I'm so glad you see the value of working them outside the arena. Adding "real world miles"!

You can get a lot further with a ladder than you can with crutches!!
What do you mean what do I mean?
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post #5 of 106 Old 04-02-2012, 05:11 PM
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Quote:
Originally Posted by Endiku View Post
For extreme trailriding, maybe. I mean, I've only been on a few trails that were more than four or five hours long because in my area of Texas, that's it. We don't have steep moutainous trails and lurking cliffs. I do agree that your horse should be well broke and you should be conditioned and ready, but I actually find it to be a way to help you break your horse and to help you with your arena work. Some of the young three or four year olds that I've brought out on the trail are fresh and know their basic commands, but I use the trails as a learning mechanism for them. I plug the know how in to the why, now? and I get myself a good horse. I teach them the reason that they have to trust my by giving them a situation that they often don't understand, and I test them!

So no, I don't start with a horse anything like what you described. But I do end up with one.
Very well put. When you can get a arena horse on the trails in make them that much better. And keeps them way more sane. And well worth more. I try to train all my young horses for trail riding, as 2 year olds and then make them into cattle horses at 3. Trails are a great confedence builder. And just make them a better horse.
flytobecat and FlyGap like this.
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post #6 of 106 Old 04-02-2012, 05:35 PM
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Beautiful!

I wish we had those trails! My horse would love to be a trail horse but I doubt if she could hack it riding around the mountains like that. I wouldn't mind it either. Unfortunately, just don't have that accessibility.

There's no shame in a good trail horse!
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post #7 of 106 Old 04-02-2012, 08:48 PM
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Quote:
Originally Posted by FlyGap View Post
So the phrase "I'm just a trail rider" or "you just trail ride?" comes outta a lot of other peoples mouths.

Oh, I always reply with "in 50 or 100 mile increments, yes." That generally gets a reaction.


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post #8 of 106 Old 04-02-2012, 09:19 PM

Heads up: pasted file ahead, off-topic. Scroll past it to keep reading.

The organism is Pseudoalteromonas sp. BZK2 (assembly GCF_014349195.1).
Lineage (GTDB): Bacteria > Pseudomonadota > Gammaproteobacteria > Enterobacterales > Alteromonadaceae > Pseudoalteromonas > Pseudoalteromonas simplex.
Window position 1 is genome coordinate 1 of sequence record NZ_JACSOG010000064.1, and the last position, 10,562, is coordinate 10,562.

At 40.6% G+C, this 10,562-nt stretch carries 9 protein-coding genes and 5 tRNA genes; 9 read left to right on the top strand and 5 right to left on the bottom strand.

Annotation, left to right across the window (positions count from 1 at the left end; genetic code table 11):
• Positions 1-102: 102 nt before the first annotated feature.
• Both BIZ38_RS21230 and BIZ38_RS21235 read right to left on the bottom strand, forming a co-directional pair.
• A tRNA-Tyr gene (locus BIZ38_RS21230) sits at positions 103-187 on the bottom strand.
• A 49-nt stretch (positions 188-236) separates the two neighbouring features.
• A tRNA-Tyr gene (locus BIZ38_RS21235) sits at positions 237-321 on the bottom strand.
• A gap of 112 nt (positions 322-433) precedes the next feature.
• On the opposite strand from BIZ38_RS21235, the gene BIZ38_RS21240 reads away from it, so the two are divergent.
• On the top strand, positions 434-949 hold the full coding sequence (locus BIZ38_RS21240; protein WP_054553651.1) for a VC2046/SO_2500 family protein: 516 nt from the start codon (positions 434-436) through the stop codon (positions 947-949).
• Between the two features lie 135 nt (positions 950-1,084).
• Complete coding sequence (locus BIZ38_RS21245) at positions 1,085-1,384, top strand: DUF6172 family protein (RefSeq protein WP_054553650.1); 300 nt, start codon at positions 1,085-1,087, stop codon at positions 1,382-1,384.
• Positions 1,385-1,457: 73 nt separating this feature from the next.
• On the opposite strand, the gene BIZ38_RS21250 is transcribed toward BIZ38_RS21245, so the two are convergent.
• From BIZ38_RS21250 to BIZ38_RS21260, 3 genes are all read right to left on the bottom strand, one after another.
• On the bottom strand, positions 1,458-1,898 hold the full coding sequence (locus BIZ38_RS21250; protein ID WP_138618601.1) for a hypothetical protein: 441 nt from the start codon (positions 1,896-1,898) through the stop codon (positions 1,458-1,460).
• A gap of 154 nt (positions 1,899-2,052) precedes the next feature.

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Kinda like being "just a housewife".
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post #9 of 106 Old 04-02-2012, 10:25 PM Thread Starter
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Lol!! Yeah, most housewives have a college education nowadays. But not everyone is a good mother who can cook keeps a house spotless, keeps in shape, AND has a side job!
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post #10 of 106 Old 04-02-2012, 11:03 PM
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Proud to be a Trail Rider

Ahh bravo! I too feel in your somewhat disrespected group. I live and breathe trail riding. It's funny you should make this thread because just yesterday I was out at the barn and there were people that had come in for riding lessons for their daughers. I came back, untacked my horse and they started asking random questions like how was your ride, what's your horses' name, how old is she yada yada yada... The last thing they asked me was, "Do you show your horse or do you just trail ride?" I was thinking to myself really? Really Cmon? I'm not a 2nd class citizen because I trail ride! Even a girl at our barn refers to horses that she doesn't like as, "trail horses." Like that one day she couldn't get her horses' head set and I heard her say, quit acting like a trail horse with your head way up in the air." My horse has a head set and it's not way up in the air. I am sick of the stereotypes. I just want my horse and the great outdoors. I have put a lot of work into my mare that has paid off. Like you said, you can't just throw an arena horse out there and expect it to be fine, trail riding takes training too.